Fiddlestix’ men looked terrified. They saw an enormous, angry man looming across a narrow, flimsy table in a room deep underground with no sure way out. What was Sarge doing? Why was she baiting him like that? Shouldn’t she be negotiating? Playing nice? Maybe doing whatever a woman did to a man to make him more compliant? So far, she’d done everything except shoot him. If it was possible to verbally castrate a man, she was working on it. Kaz, who was a short, wiry built man, swallowed with difficulty, his hands shaking. Harmony, who wasn’t used to feeling small, was. They didn’t dare speak. Neither man wanted to draw attention to himself.

“Suppose you share one of your theories with us.” An older man with graying hair leaned over, striking a pose much like Jasper’s.

Fiddlestix’ eyes flickered over to him. She liked what she saw. He was slightly shorter than Jasper, lean built, but strong. His green eyes glimmered with humor, his lips twitched with suppressed humor.

“Yes, sir,” she sat smoothly, crossing her legs elegantly. Despite her combat gear, she comported herself like a lady.

“No need to sir me, Master Sergeant. We’re the same rank. Master Sergeant Frank Lord.” He nodded at Jasper and Deacon. “Their uncle. I was by their father’s side when some of those wild men cut him down.”

She saw now that he carried himself carefully, as if nursing a wound. There was a tightness around his lips that spoke of great pain. He’d been wounded, rather severely, but he’d never in a million years show weakness in front of her.

“Yes, Master Sergeant Lord. I’d be happy to. Provided General Scott doesn’t object.”

Frank Lord glanced at his nephew. “He don’t mind. He’s just a dumb hillbilly who can’t control his temper.” He nodded sharply at Deacon to sit. Fiddlestix suppressed a smile as Deacon sat without argument.

“If General McLain is who we think,” she continued. “Then none of this should surprise us. In fact, it fills in a lot of gaps in his narrative. I think it’s a good possibility that he sent them here to attack you. If they can get a toehold, they can wipe the whole lot of you out. There’s very little defense against these guys.”

“Why would he want to do that, Master Sergeant?” Lord asked quietly.

“Like I said, he’s a snake and a dumb son-of-a-bitch. He carries a grudge and he’s now in a position to do something about it. Even if they don’t take you all out, you’re weakened and vulnerable. Then he sends me in with my people, without asking, and that would, in my opinion, constitute a warlike act. I don’t take kindly to well armed interlopers on my turf. I don’t suppose you do either.”

Jasper’s eyes twinkled, but he didn’t speak. Frank Lord smiled gently, his eyes softening. “No, I don’t suppose we do.”

© 2017 Dellani Oakes

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For More About Dellani

Among the Shine Clan, Dellani Oakes

Among the Shine Clan – Part 6

among-the-shine-clan-coverFiddlestix, Kaz and Harmony agree to accompany General Scott and his men inside their fortress under the mountain. Part of the agreement includes them disarming, as well as neutralizing any cyber weapons. It’s not ideal, but they really have no other choice.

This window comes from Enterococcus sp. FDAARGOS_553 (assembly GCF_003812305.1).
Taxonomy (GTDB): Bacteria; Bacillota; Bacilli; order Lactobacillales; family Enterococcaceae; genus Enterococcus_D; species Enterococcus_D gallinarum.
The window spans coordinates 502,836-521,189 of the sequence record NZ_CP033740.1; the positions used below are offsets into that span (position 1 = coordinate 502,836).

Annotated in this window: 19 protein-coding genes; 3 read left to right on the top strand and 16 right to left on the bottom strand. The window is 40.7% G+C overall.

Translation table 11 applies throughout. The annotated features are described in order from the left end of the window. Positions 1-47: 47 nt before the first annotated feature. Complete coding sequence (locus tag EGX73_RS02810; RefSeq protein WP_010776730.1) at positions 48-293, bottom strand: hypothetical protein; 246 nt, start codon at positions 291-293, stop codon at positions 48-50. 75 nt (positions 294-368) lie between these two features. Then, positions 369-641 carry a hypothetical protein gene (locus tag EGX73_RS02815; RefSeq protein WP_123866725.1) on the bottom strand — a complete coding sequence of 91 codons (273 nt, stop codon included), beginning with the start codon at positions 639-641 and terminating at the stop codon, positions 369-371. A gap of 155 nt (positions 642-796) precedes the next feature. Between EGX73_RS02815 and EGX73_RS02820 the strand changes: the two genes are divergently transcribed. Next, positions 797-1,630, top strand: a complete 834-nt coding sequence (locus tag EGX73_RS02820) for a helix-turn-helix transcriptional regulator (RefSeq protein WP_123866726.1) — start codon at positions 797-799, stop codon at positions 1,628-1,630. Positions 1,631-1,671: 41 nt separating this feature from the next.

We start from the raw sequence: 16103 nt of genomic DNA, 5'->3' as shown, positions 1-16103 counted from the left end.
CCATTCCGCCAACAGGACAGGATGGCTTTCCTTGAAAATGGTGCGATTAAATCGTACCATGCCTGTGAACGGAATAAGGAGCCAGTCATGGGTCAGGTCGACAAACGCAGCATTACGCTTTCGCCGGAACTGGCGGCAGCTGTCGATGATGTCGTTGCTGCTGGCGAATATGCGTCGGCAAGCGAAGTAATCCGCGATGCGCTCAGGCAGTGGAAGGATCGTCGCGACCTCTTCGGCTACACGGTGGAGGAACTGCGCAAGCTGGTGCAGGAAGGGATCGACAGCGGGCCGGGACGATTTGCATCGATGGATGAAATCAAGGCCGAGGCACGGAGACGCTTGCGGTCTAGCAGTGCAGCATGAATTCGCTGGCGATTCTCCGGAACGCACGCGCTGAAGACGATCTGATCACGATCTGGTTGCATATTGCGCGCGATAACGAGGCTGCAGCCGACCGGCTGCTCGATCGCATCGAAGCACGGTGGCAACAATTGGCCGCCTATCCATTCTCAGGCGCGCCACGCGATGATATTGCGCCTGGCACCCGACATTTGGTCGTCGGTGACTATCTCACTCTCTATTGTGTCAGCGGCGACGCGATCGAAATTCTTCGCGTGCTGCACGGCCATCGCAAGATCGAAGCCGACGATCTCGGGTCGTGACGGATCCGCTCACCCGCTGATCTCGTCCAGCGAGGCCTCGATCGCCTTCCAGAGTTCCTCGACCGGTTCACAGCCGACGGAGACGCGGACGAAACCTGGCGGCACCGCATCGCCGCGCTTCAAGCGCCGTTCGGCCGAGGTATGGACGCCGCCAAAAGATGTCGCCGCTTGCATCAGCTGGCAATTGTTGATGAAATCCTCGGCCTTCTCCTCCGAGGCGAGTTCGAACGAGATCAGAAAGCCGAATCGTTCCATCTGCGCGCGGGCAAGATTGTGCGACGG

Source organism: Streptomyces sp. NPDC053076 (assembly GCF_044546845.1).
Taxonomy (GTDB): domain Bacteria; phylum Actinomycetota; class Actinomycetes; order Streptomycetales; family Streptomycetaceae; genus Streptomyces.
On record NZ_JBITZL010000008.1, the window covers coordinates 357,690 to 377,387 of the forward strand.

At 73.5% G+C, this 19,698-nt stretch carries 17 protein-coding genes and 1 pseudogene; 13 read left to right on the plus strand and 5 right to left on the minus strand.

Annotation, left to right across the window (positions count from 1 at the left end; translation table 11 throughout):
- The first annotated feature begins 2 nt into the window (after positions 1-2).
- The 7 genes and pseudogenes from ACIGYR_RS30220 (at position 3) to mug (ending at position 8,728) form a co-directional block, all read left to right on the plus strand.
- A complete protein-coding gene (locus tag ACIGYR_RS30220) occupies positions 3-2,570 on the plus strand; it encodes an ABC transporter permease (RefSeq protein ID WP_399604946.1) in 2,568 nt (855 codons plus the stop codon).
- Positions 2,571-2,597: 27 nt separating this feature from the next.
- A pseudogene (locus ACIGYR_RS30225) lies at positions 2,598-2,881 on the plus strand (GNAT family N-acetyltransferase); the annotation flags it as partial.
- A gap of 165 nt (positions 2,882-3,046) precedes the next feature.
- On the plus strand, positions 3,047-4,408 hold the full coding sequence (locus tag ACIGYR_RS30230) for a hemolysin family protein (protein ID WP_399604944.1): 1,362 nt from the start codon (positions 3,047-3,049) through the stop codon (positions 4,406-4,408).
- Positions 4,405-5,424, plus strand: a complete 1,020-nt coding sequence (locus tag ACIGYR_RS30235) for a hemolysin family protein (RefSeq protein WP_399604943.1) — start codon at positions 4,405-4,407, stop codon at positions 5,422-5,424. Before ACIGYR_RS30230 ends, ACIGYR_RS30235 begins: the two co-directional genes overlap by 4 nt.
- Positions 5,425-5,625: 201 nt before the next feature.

No one said anything until they were deep underground in a conference room. Deacon, Jasper and ten of their men took up one end of the table. Fiddlestix and her two men sat at the other. She waited for Deacon Scott to speak, but he just stared at her. Good at playing mind games herself, she stared back, letting her eyes travel over his body without expression. She lingered on his massive chest, her gaze drifting down to the tabletop, though one got the impression that wasn’t what she was looking at.

She didn’t appear to be impressed, but her mind was dancing around, singing a song of great appreciation. Deacon Scott exuded sexual virility. Like a scent, it surrounded her, burrowing deep inside. Never in her life had she been so attracted to a man. It really irritated her, because he was one of the most arrogant, annoying, hard edged, coldhearted men it had ever been her bad luck to encounter. He was a walking, talking contradiction from whom she got mixed signals. Priding herself on her ability to size up an adversary, she couldn’t get a handle on General Scott. She quit trying, waiting for him to speak. He seemed bent on the same thing. It was a silent standoff.

Fidgeting nervously, Jasper Scott nudged his brother. He didn’t play the silent game like Deacon did. It wasn’t that he couldn’t, he just thought it was a waste of time. He wanted answers as much as his brother, but he was willing to go about it differently. Given the need, Jasper could extract information from even the most reticent. Clearing his throat, he nudged his brother again. Deacon broke eye contact with Fiddlestix long enough to glare at his brother.

He didn’t say a word, but his eyes asked a question, “What?”

Jasper raised an eyebrow asking a question of his own. Deacon blinked, cutting his eyes at the three at the end of the table as if giving permission. Jasper leaned forward, laying his forearms and palms on the table in front of him. His dark hair flowed around him like molten chocolate. He too wore a thin, red tied braid.

“Miss Braun,” he started.

“Master Sergeant,” Kaz corrected automatically. Reddening, his lips snapped shut and he deemed it wise not to talk again.

“Beg pardon, ma’am. Master Sergeant. I’m sure you can understand our hesitation in accepting what you say.”